What is so funny about (What’s so funny ’bout) Peace, Love and Understanding?
The other night, I went to see Nick Lowe play, at the Royal Festival Hall, as part of Ray Davies’ Meltdown thing. (The first time I saw Nick Lowe play was as one of Kippington Lodge in Tunbridge Wells Assembly Rooms — or perhaps the youth club hut in Sparrows Green.)
He played (What’s so funny ’bout) Peace, Love and Understanding. (That’s the ‘correct’ title, by the way. No question mark, apostrophised ‘about’, variable use of upper and lower case. I just checked the original album sleeve.)
Of course, he did. He’s always played it, in living memory anyway. I’ve heard him play it in all kinds of different ways and in different places in the set. That night, he played it in the middle of the show, throwing it away almost but also fitting his approach to it that night. With his small band, he cast it as a simple matter of a few coherent facts. It is a truth universally acknowledged . . .
It hasn’t always sat there in his set — or in other people’s. Though I can’t recall him ever using it a barnstorming finisher, others certainly have played it that way. It’s one of those songs which contains multitudes — or ways to sing it anyway.
There is, I’ve come to realise, a whole long story about its journey from a piece of irony in 1974 (or, more precisely, an honest statement/heartfelt plea masquerading as irony) to a rant in 1978 (Elvis Costello) to a money-spinner in the early 1990s (Curtis Stigers’ cover on the Bodyguard soundtrack) to Nick’s own quiet solo performances (prayer-like sometimes) to its emergence as a quite unironic anthem in 21st century America (a left-leaning thing in the wake of the Iraq invasion, in particular).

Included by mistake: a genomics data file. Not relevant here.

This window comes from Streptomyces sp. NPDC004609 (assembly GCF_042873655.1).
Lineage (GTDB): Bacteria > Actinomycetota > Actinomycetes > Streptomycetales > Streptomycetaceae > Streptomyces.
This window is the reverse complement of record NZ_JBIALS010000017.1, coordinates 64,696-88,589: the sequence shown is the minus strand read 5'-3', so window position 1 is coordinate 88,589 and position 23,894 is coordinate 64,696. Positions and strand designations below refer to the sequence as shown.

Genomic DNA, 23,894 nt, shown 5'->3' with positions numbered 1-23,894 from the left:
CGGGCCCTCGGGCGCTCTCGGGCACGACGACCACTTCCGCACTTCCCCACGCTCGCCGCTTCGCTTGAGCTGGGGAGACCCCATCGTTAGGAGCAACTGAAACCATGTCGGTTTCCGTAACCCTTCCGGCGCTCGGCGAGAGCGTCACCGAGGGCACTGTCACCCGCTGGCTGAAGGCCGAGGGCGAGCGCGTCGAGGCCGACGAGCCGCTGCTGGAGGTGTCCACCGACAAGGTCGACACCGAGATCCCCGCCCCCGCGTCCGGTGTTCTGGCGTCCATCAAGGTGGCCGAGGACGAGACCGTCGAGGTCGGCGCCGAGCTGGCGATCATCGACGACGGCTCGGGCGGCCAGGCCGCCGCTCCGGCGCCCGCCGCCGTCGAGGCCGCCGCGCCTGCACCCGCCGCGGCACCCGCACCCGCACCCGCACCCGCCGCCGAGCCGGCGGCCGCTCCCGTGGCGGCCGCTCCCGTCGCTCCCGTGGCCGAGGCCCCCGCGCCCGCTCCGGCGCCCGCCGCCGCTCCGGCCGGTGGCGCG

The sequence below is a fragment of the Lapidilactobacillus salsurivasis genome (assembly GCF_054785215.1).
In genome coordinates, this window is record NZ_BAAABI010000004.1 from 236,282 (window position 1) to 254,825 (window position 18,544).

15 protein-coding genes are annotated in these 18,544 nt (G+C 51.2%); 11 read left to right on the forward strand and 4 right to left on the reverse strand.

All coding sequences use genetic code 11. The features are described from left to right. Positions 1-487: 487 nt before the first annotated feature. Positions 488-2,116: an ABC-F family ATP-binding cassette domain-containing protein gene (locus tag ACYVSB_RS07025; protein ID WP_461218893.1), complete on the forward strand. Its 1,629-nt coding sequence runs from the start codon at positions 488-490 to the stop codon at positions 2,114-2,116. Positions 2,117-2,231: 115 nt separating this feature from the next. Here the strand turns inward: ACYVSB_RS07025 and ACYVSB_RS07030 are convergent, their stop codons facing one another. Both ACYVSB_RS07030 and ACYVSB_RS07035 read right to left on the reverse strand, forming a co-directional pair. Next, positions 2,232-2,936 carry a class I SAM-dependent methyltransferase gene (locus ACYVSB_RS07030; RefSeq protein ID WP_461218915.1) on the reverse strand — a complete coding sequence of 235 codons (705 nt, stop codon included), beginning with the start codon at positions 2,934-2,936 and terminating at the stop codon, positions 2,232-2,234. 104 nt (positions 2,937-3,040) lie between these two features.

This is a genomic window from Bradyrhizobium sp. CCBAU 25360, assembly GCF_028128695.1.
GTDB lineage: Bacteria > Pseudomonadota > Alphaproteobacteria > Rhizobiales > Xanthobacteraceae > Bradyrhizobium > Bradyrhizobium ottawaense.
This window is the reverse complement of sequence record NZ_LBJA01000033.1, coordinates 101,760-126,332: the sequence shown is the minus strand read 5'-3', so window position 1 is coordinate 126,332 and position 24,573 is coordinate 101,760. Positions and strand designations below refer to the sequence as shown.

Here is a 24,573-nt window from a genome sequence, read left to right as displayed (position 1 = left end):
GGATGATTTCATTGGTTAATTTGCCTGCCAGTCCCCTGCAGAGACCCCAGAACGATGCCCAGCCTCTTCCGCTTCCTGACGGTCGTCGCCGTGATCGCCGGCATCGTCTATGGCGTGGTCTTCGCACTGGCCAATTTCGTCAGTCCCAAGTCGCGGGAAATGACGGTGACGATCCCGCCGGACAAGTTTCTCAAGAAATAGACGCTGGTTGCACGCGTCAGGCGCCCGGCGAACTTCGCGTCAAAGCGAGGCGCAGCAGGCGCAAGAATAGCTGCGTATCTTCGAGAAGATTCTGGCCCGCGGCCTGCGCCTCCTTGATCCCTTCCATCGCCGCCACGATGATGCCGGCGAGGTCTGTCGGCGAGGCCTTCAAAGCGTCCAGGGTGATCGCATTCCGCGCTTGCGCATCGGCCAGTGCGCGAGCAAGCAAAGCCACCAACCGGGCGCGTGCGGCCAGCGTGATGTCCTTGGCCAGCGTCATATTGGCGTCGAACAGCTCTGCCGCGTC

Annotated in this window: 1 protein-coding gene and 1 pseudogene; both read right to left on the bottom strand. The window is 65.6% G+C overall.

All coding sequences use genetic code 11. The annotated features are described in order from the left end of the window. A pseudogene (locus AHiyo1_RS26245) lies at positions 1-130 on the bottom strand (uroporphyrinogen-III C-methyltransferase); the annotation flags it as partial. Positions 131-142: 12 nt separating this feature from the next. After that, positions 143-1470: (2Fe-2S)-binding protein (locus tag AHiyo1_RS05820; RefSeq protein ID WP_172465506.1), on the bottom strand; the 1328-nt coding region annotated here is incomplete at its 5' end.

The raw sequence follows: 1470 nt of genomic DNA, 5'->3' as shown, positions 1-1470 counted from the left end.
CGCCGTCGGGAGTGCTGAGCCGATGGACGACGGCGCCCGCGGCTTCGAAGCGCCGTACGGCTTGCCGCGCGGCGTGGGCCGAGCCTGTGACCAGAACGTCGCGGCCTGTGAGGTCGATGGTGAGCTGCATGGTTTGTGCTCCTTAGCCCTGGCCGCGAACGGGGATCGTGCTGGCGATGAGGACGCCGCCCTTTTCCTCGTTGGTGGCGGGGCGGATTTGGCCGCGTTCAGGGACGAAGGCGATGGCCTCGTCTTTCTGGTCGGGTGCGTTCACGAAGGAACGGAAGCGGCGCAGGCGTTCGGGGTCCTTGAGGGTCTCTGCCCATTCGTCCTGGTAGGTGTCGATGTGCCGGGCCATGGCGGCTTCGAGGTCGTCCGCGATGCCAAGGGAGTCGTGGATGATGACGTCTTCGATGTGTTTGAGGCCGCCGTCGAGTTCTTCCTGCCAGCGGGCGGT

So . . . some listening and watching . . .
One Elvis Costello goes bluegrassy country. It’s the second song in a two-part medley.
Two Elvis Costello tears it up, on Independence Day. A Brit succouring Americans?
Three Elvis Costello brings on Nick Lowe — acoustically, in Tokyo.
Four Nick Lowe goes Latinate — putting the clave in Kimmel.
Five Elvis Costello’s floppy hands on a beach — the original single version of his.
Six Elvis Costello does it star-style, with a Dylan and a Deschanel, among others. And two drummers, a father and daughter pairing.
Seven Elvis Costello introduces a visionary version by the handsomest man in show business (and Nobel-prize possibility).
Eight Bruce Springsteen and friends, in New Jersey, I think. In wobble-vision, from the loge.
Nine Brinsley Schwarz, the original, sound-without-vision. Ironic or not?
Ten A Perfect Circle, an American band on a 2004 anti-war trip — with suitably antiphonic images.
PS1 If you didn’t get an email link to my Peace & Love Dropbox, filled with other and more versions, let me know, either by email or posting a comment.
PS2 The one version I haven’t been able to include anywhere is Bill Murray singing it in Lost in Translation. A favourite, for many reasons — not least the disappointment and distaste on Murray’s face when he failed to win the Oscar for his performance. Which he probably deserved to win — if any lineal link can ever be drawn between the words ‘deserve’ and ‘Oscar’. So if you’ve got an mp3 or somesuch of it, I’d be obliged.
PS3 Another take on peace, love and understanding, courtesy of Tom and his Bernelli.